As earth stewards of our amazing planet, we can appreciate the potential importance of all species to the continued existence of a complex ecosystem. But there are some that stand out and do the heavy lifting. Specific integral species are more important than others to the sustainability of an ecosystem and are called ‘Keystone Species’ – organisms that support the entire ecosystem and stabilize complex, highly connected food webs. According to Douglas Tallamy, famed ecologist/entomologist, just 5% of our native plant genera host roughly 75% of our caterpillar species, which sustain our native bird populations.
Keystone Plants – Trees & Perennials
Likewise, with the plant kingdom. In the mid-Atlantic region, native Oaks (Quercus), Willows (Salix), Birches (Betula), Black Cherries (Prunus) Pines, (Pinus), and Poplars (Populus) are at the top of the list that supports the greatest number of Lepidoptera (butterflies and moths), which in turn feed the birds and other wildlife. And for herbaceous plants – Goldenrods (Solidago), Asters (Aster), perennial Sunflowers (Helianthus), Bee Balm (Monarda) and Joe Pye Weed (Eupatorium) are significant to the food web in supporting many different kinds of insects. As a homeowner and gardener, these are a great planting starting point to transform your backyard into a conservation oasis that provides wildlife habitat.
Plant an Oak
According to Douglas Tallamy, author of Bringing Nature Home, Oaks (Quercus) are the number one tree that supports the most insect biodiversity, supporting up to 557 Lepidoptera species. There are a variety of Oaks native to different parts of the country that you could choose from. A handy reference is Field Guide to Native Oaks in Eastern North America. Oaks are also called ‘mast trees’ which is simply a tree that forms acorns or other nuts and these further sustain wildlife as an essential food.
Working as a landscape designer, when a client wants a tree planted, they usually focus on a spring flowering one, such as a Japanese Weeping Cherry (Prunus sp.) or Bradford Pear (Pyrus calleryana), which support a fraction of insect species that an Oak does.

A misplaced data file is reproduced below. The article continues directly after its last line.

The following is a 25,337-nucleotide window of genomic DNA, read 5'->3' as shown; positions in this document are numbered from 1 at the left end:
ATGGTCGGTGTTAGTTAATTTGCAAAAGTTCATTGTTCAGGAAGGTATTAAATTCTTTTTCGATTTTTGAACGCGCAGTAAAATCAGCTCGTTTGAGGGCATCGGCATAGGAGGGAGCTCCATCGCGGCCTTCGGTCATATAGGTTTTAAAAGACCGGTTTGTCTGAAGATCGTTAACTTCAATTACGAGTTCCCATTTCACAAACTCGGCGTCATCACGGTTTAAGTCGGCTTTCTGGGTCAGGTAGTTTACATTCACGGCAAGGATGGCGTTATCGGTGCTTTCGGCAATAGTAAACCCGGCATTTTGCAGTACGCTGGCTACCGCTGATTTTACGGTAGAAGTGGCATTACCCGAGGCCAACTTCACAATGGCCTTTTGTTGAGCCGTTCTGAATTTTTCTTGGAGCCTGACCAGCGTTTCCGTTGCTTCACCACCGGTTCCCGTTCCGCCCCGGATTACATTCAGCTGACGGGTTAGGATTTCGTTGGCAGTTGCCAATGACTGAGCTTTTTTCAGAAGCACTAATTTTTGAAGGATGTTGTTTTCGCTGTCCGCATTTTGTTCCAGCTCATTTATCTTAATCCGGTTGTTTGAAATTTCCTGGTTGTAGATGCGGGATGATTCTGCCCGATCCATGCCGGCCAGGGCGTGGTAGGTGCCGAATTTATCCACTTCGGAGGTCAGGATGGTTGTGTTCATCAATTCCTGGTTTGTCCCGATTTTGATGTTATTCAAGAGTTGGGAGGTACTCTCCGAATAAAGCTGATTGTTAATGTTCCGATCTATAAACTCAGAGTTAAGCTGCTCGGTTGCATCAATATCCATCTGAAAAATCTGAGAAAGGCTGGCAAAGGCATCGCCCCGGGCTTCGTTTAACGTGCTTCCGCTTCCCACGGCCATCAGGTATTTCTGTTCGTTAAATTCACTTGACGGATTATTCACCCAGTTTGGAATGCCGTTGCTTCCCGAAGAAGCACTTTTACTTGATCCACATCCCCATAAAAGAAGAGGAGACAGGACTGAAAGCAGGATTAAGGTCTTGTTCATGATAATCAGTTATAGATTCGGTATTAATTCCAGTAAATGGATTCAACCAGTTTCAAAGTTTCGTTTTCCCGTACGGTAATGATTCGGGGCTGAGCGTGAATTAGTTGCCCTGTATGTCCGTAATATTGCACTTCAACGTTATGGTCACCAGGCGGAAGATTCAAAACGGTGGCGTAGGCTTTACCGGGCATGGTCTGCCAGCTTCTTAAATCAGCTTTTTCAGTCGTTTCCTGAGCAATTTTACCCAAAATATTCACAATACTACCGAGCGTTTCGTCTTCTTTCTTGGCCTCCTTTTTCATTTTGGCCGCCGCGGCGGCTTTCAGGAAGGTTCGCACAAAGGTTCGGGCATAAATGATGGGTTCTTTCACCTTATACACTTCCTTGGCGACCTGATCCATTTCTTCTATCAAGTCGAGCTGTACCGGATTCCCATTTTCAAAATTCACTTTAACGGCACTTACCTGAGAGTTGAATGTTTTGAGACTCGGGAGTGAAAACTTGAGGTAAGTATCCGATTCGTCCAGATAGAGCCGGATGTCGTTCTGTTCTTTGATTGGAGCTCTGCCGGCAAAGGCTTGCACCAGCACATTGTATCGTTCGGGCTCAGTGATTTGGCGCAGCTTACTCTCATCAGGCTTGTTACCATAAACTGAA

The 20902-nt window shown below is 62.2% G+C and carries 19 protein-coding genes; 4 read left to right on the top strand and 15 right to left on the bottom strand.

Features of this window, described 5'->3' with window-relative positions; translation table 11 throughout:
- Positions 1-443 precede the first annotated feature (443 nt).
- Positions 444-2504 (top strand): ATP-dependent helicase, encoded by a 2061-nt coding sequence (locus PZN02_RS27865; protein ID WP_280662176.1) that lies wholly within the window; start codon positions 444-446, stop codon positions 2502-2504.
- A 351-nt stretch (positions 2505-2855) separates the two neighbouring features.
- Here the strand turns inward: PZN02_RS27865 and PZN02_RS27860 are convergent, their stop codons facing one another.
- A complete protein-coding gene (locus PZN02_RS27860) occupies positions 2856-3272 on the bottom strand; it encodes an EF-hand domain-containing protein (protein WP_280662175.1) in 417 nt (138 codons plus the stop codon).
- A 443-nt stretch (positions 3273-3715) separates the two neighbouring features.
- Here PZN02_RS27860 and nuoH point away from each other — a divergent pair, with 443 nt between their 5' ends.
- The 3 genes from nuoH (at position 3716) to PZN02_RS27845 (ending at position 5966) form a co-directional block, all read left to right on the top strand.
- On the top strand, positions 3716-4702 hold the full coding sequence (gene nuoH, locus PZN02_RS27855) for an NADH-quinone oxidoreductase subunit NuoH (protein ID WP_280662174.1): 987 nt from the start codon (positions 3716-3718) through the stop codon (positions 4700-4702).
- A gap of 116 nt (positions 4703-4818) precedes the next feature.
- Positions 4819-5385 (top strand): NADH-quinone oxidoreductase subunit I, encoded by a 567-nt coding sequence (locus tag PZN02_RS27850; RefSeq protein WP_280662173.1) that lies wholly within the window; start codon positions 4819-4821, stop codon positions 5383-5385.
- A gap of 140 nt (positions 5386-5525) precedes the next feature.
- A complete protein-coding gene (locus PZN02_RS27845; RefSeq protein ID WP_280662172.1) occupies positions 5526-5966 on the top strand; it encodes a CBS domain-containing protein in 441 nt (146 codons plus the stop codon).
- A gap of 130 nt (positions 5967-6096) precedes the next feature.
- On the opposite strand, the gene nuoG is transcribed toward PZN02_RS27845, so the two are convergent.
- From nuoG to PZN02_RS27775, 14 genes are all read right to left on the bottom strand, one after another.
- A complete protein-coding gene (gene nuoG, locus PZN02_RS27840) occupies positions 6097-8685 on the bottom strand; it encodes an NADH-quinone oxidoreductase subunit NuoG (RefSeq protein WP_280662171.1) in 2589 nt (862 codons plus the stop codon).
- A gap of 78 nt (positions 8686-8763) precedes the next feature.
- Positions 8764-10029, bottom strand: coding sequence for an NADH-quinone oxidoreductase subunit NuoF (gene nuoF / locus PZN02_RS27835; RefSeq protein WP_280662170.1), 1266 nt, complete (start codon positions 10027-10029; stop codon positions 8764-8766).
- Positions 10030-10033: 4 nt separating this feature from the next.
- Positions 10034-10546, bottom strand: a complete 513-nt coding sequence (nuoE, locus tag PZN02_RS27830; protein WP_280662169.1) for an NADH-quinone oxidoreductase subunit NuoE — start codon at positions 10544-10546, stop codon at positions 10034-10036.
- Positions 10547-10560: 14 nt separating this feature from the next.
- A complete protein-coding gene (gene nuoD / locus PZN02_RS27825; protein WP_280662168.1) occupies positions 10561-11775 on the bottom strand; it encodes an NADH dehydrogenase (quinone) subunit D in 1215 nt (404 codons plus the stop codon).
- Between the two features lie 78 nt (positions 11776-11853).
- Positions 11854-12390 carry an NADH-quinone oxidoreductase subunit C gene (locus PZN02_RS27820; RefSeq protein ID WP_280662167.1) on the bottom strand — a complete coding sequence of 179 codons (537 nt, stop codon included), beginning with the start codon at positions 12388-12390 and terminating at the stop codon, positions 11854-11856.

And in the case of the Bradford Pear, it has invaded wild areas and taken over to the detriment of native species. Instead, I always suggest for longevity and wildlife importance one of the native oaks, like a White Oak (Quercus alba), Willow Oak (Quercus phellos), Red Oak (Quercus rubra) or Pin Oak (Quercus palustris). Extended fall colors are a plus for these trees, long after the maples have dropped their colorful leaves.
Another beautiful large tree that is important to insects are Maples (Acer) at supporting 285 Lepidoptera (butterfly) species. Sugar Maple (Acer saccharum), one of my favorites, has a blazing red, yellow, burnt orange fall color and is the iconic tree used for collecting sap for maple syrup. Needing plenty of room, Sugar Maples light up the fall landscape. Another good choice is Birch (Betula)trees support 413 Lepidoptera species and the River Birch (Betula nigra)which I grow, has wonderful exfoliating bark for all season interest.
If You Plant, They Will Come
Many of us have only a small piece of property or maybe just some containers on a patio. Perennials are the solution to provide the most benefit to wildlife and provide keystone properties. Small shrubs will work also, like Blueberries (Vaccinium) or Chokeberries (Aronia). Black Eyed Susan (Rudbeckia), Aster (Aster), Phlox (Phlox), Asclepias (Milkweed) and Bee Balm (Monarda) plantings would create a long blooming oasis in pots that would attract and nourish a host of insects. Many people only plant annuals, ignoring perennial choices, in their containers, but perennials will come back every year with little care in pots. Not blooming as long as annuals, choose perennials with different blooming times that will flower all season long. Anise Hyssop (Agastache) blooms for weeks in a container and I watch a constant parade of butterflies and other natives visit the blooms for weeks in mid to late summer from my patio.
Diversity & Mass
Diversity is the key here. Include a broad array of plants to attract beneficial insects and pollinators to your garden, preferably planted in blocks or groups. A mass of same species of about 3’ by 3’ provide a target for pollinators to head to. Food, shelter, and water are important to create a welcoming and healthy ecosystem to your yard and keystone species give you the most ‘bang for the buck’.